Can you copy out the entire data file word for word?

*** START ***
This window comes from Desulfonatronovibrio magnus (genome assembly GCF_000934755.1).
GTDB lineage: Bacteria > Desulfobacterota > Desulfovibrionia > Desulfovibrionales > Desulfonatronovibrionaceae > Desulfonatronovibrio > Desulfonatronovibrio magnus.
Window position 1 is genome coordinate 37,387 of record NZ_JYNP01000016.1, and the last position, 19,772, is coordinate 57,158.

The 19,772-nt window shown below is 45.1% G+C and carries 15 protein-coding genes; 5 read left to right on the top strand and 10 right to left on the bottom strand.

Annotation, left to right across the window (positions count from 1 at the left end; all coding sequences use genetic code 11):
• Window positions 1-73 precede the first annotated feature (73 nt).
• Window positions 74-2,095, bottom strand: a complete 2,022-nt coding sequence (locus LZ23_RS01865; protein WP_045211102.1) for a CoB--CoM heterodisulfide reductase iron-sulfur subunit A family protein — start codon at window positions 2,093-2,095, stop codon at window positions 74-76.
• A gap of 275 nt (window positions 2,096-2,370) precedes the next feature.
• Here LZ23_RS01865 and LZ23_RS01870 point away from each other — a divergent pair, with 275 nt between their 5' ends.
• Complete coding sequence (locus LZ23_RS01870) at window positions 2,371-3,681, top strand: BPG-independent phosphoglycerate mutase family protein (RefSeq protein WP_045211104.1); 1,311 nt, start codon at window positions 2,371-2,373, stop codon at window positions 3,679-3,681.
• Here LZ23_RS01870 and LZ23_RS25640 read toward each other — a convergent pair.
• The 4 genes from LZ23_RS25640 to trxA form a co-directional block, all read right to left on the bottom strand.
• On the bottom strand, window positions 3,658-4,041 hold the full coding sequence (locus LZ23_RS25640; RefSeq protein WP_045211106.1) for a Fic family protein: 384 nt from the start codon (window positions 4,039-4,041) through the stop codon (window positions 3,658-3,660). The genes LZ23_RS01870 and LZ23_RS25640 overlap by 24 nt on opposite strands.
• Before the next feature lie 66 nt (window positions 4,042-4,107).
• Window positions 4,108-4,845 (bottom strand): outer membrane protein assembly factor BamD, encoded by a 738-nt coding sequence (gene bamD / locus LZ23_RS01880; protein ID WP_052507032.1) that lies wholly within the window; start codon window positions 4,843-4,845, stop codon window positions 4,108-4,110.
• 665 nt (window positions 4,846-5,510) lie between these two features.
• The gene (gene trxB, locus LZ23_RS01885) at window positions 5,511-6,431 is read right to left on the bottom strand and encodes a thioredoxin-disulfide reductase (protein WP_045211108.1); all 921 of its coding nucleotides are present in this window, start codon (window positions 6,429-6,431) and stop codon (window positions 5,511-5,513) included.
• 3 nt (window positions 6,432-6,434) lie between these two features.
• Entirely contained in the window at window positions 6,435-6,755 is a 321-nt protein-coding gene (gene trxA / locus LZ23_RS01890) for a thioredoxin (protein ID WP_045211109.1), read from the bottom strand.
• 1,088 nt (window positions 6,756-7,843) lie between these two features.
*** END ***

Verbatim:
This window comes from Desulfonatronovibrio magnus (genome assembly GCF_000934755.1).
GTDB lineage: Bacteria > Desulfobacterota > Desulfovibrionia > Desulfovibrionales > Desulfonatronovibrionaceae > Desulfonatronovibrio > Desulfonatronovibrio magnus.
Window position 1 is genome coordinate 37,387 of record NZ_JYNP01000016.1, and the last position, 19,772, is coordinate 57,158.

The 19,772-nt window shown below is 45.1% G+C and carries 15 protein-coding genes; 5 read left to right on the top strand and 10 right to left on the bottom strand.

Annotation, left to right across the window (positions count from 1 at the left end; all coding sequences use genetic code 11):
• Window positions 1-73 precede the first annotated feature (73 nt).
• Window positions 74-2,095, bottom strand: a complete 2,022-nt coding sequence (locus LZ23_RS01865; protein WP_045211102.1) for a CoB--CoM heterodisulfide reductase iron-sulfur subunit A family protein — start codon at window positions 2,093-2,095, stop codon at window positions 74-76.
• A gap of 275 nt (window positions 2,096-2,370) precedes the next feature.
• Here LZ23_RS01865 and LZ23_RS01870 point away from each other — a divergent pair, with 275 nt between their 5' ends.
• Complete coding sequence (locus LZ23_RS01870) at window positions 2,371-3,681, top strand: BPG-independent phosphoglycerate mutase family protein (RefSeq protein WP_045211104.1); 1,311 nt, start codon at window positions 2,371-2,373, stop codon at window positions 3,679-3,681.
• Here LZ23_RS01870 and LZ23_RS25640 read toward each other — a convergent pair.
• The 4 genes from LZ23_RS25640 to trxA form a co-directional block, all read right to left on the bottom strand.
• On the bottom strand, window positions 3,658-4,041 hold the full coding sequence (locus LZ23_RS25640; RefSeq protein WP_045211106.1) for a Fic family protein: 384 nt from the start codon (window positions 4,039-4,041) through the stop codon (window positions 3,658-3,660). The genes LZ23_RS01870 and LZ23_RS25640 overlap by 24 nt on opposite strands.
• Before the next feature lie 66 nt (window positions 4,042-4,107).
• Window positions 4,108-4,845 (bottom strand): outer membrane protein assembly factor BamD, encoded by a 738-nt coding sequence (gene bamD / locus LZ23_RS01880; protein ID WP_052507032.1) that lies wholly within the window; start codon window positions 4,843-4,845, stop codon window positions 4,108-4,110.
• 665 nt (window positions 4,846-5,510) lie between these two features.
• The gene (gene trxB, locus LZ23_RS01885) at window positions 5,511-6,431 is read right to left on the bottom strand and encodes a thioredoxin-disulfide reductase (protein WP_045211108.1); all 921 of its coding nucleotides are present in this window, start codon (window positions 6,429-6,431) and stop codon (window positions 5,511-5,513) included.
• 3 nt (window positions 6,432-6,434) lie between these two features.
• Entirely contained in the window at window positions 6,435-6,755 is a 321-nt protein-coding gene (gene trxA / locus LZ23_RS01890) for a thioredoxin (protein ID WP_045211109.1), read from the bottom strand.
• 1,088 nt (window positions 6,756-7,843) lie between these two features.